Interview with James Douglas Hudson

Title

Interview with James Douglas Hudson
1024-Hudson, James Douglas

Description

James Douglas Hudson followed a friend to join the RAF. He trained as a navigator and was posted to 101 Squadron at RAF West Raynham. On his final operational flight with the squadron he ran out of fuel and crashed. He was taken prisoner by the Vichy French in North Africa and spent time in a prisoner of war camp in Laghouet and Le Kef. He attempted escape twice but was recaptured. Douglas was repatriated to the UK in November 1942. He volunteered to return to operational flying duties and was posted to 101 Squadron based at RAF Waltham. One of his operations was to Nuremberg and he was shocked to hear about the losses of that raid. He and his crew volunteered for a further tour but the Medical Officer intervened and declared he was medically unfit to fly. After the war Douglas wrote books about his experiences in Bomber Command.

Date

2011-02-04

Temporal Coverage

Coverage

Language

Type

Format

00:40:51 audio recording

Rights

This content is available under a CC BY-NC 4.0 International license (Creative Commons Attribution-NonCommercial 4.0). It has been published ‘as is’ and may contain inaccuracies or culturally inappropriate references that do not necessarily reflect the official policy or position of the University of Lincoln or the International Bomber Command Centre. For more information, visit https://creativecommons.org/licenses/by-nc/4.0/ and https://ibccdigitalarchive.lincoln.ac.uk/omeka/legal.

Contributor

Identifier

SHarriganD[Ser#-DoB]v27

Transcription

Interviewer: This is an interview with Mr James Douglas Hudson on the 4th of February 2011 at his home near Lincoln concerning his wartime experiences with the Royal Air Force.
JDH: What is beginning to please me now is the increased awareness that’s arising of what happened during World War Two in Bomber Command and by those who flew in Bomber Command of whom fifty six thousand or thereabouts gave their lives without counting the cost. There has been so little recognition for all this outstanding bravery and finally more is being told and more is being how can I say made aware to a viewing public or a listening public. We’re helped with the advance in techniques of recordings that weren’t available in the days of people like Group Captain, Air Chief Marshall Cheshire and Guy Gibson. They didn’t have the facilities that we have today. So this increase in awareness by the general public and particularly the younger generation is rewarding.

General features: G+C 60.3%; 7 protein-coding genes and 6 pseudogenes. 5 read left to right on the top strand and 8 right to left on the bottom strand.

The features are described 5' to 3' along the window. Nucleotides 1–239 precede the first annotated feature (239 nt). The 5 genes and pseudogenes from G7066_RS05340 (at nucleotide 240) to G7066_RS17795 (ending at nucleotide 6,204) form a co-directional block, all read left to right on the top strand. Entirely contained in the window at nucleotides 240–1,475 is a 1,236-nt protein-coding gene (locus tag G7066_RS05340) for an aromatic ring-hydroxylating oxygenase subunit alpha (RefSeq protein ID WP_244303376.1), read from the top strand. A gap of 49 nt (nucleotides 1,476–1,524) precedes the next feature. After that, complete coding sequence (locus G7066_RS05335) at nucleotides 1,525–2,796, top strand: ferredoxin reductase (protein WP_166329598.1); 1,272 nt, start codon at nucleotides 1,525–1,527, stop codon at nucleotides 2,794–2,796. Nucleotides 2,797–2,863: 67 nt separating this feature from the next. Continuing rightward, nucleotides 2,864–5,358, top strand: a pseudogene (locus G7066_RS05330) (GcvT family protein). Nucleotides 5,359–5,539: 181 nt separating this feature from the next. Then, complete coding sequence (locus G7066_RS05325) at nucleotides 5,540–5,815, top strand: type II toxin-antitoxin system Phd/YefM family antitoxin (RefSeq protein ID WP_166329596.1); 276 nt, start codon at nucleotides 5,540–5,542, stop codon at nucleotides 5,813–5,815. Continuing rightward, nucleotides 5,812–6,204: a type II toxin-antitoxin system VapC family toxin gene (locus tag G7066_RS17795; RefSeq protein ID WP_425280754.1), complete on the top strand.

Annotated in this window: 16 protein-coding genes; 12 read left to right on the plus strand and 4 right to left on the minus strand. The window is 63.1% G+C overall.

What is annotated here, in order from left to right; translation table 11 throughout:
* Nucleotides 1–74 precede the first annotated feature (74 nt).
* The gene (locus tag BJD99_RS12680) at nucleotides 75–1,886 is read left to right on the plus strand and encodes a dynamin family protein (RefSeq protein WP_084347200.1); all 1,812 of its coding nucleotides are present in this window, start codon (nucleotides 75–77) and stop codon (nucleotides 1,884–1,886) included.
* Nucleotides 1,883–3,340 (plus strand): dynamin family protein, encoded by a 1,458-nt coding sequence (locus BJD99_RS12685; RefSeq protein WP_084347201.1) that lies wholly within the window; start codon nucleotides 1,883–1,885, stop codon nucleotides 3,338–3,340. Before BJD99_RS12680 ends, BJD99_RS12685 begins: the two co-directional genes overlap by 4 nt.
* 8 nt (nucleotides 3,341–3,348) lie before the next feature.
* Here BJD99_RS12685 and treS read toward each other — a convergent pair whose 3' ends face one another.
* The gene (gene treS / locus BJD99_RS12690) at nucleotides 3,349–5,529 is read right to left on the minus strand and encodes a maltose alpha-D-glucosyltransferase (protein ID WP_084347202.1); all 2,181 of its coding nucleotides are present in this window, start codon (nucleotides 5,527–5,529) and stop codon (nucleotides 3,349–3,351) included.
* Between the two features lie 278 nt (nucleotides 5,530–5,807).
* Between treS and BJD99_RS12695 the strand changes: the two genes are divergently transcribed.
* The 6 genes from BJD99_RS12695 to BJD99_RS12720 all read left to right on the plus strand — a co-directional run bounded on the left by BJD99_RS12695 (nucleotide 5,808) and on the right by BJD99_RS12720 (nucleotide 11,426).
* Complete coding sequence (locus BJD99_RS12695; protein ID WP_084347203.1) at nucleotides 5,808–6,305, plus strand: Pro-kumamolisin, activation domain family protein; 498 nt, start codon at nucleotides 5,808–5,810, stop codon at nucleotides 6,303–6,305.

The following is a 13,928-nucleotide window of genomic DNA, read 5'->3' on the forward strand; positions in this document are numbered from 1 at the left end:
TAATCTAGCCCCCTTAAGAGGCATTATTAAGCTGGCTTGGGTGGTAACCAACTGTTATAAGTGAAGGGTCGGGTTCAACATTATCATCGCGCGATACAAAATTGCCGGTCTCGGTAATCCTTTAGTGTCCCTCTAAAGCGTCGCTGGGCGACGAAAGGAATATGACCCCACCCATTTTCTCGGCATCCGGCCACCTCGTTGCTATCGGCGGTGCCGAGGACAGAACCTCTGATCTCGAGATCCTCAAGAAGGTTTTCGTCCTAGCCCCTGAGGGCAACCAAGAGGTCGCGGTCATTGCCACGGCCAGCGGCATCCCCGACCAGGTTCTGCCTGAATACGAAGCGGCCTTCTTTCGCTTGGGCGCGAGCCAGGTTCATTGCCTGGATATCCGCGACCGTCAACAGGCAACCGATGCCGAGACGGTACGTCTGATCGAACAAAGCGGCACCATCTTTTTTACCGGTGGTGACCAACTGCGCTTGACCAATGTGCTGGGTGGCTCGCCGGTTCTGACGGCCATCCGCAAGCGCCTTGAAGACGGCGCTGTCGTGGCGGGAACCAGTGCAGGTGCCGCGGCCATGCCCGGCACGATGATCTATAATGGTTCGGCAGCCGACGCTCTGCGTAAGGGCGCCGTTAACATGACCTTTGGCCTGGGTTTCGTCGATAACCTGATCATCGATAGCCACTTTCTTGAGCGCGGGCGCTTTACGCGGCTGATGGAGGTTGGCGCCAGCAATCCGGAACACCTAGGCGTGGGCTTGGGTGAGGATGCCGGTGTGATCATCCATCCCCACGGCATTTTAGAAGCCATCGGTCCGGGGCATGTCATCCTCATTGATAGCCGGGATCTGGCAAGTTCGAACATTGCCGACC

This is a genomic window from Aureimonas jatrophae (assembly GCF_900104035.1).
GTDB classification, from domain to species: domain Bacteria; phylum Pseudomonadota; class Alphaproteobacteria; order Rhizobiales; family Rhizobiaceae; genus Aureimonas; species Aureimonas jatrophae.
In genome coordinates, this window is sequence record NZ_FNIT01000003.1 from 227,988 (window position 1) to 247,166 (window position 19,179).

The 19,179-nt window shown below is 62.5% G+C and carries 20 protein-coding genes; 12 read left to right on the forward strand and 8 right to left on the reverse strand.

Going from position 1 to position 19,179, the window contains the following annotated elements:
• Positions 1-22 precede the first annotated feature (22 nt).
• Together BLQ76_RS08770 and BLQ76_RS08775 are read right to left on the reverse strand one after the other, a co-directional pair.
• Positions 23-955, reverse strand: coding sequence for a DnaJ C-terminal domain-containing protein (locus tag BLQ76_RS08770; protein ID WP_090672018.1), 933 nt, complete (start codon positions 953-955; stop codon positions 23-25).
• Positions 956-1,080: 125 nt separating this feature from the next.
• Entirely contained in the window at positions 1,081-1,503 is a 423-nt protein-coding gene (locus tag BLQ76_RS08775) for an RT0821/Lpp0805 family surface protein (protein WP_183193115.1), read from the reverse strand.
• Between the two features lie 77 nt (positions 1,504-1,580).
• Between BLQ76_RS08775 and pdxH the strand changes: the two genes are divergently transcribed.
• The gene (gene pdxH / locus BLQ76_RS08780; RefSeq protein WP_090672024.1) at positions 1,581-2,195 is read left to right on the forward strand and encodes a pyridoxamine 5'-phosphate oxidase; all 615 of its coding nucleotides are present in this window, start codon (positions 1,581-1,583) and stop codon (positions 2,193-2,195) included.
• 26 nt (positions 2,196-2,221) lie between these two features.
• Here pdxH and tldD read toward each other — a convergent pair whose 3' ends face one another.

Interviewer: What made you join the Air Force, Douglas?
JDH: I joined the Air Force because I wasn’t particularly happy with my peacetime, this is 1939, occupation in in Manchester in the textile shipping trade and a colleague of mine had joined Fighter Command and was having such a good time flying Spitfires and Hurricanes and I decided I would like to do the same. So I made application and I was told, this is just before the war that junior officers may be able to live on their pay. So I queried this and I said, ‘Well, what do you mean by may be able to live on their pay?’ And a cousin of mine who was a colonel in the Army said, ‘Oh yes. That’s perfectly true.’ He said, ‘But Uncle Harold,’ that’s my father, he said, ‘He’d been able to look after you there.’ I said, ‘Well, Uncle Harold it so happens,’ I said, ‘Because of the depression in the textile trade is out of a job.’ ‘In that case,’ he said, ‘He would not be able to look after you.’ And he said, ‘You’ll be very unwise to seek a short service commission.’ So instead of that I made application through the Volunteer Reserves to do weekend flying and weekend training and this was in June 1939. So a couple of months after that war was declared and I was called up immediately and my training then began at Prestwick in Ayrshire. We were called observers in those days to be renamed of course navigators.
Interviewer: Did you always want to be a navigator or did you want to be a pilot?